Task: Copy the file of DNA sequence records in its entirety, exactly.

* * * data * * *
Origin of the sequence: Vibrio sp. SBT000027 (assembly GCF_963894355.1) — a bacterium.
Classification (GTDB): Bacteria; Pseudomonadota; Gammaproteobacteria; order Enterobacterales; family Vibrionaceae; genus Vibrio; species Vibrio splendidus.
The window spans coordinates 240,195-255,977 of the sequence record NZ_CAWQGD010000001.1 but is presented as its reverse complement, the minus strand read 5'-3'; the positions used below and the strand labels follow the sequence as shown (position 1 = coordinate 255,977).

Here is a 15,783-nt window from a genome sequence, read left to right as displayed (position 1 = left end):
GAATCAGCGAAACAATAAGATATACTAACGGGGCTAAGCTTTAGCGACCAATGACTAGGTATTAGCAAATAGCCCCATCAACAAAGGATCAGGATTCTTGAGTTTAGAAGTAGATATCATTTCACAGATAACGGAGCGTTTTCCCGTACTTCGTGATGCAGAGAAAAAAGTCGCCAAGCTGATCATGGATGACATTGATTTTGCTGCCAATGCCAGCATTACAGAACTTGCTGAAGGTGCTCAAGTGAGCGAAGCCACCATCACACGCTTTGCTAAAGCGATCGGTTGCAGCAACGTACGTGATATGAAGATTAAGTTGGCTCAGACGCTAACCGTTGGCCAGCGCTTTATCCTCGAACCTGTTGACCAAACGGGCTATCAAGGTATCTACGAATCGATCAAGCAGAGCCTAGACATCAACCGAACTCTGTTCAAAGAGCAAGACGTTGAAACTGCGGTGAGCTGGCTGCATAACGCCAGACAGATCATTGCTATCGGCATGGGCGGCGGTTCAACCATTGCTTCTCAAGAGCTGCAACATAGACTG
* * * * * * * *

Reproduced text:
Origin of the sequence: Vibrio sp. SBT000027 (assembly GCF_963894355.1) — a bacterium.
Classification (GTDB): Bacteria; Pseudomonadota; Gammaproteobacteria; order Enterobacterales; family Vibrionaceae; genus Vibrio; species Vibrio splendidus.
The window spans coordinates 240,195-255,977 of the sequence record NZ_CAWQGD010000001.1 but is presented as its reverse complement, the minus strand read 5'-3'; the positions used below and the strand labels follow the sequence as shown (position 1 = coordinate 255,977).

Here is a 15,783-nt window from a genome sequence, read left to right as displayed (position 1 = left end):
GAATCAGCGAAACAATAAGATATACTAACGGGGCTAAGCTTTAGCGACCAATGACTAGGTATTAGCAAATAGCCCCATCAACAAAGGATCAGGATTCTTGAGTTTAGAAGTAGATATCATTTCACAGATAACGGAGCGTTTTCCCGTACTTCGTGATGCAGAGAAAAAAGTCGCCAAGCTGATCATGGATGACATTGATTTTGCTGCCAATGCCAGCATTACAGAACTTGCTGAAGGTGCTCAAGTGAGCGAAGCCACCATCACACGCTTTGCTAAAGCGATCGGTTGCAGCAACGTACGTGATATGAAGATTAAGTTGGCTCAGACGCTAACCGTTGGCCAGCGCTTTATCCTCGAACCTGTTGACCAAACGGGCTATCAAGGTATCTACGAATCGATCAAGCAGAGCCTAGACATCAACCGAACTCTGTTCAAAGAGCAAGACGTTGAAACTGCGGTGAGCTGGCTGCATAACGCCAGACAGATCATTGCTATCGGCATGGGCGGCGGTTCAACCATTGCTTCTCAAGAGCTGCAACATAGACTG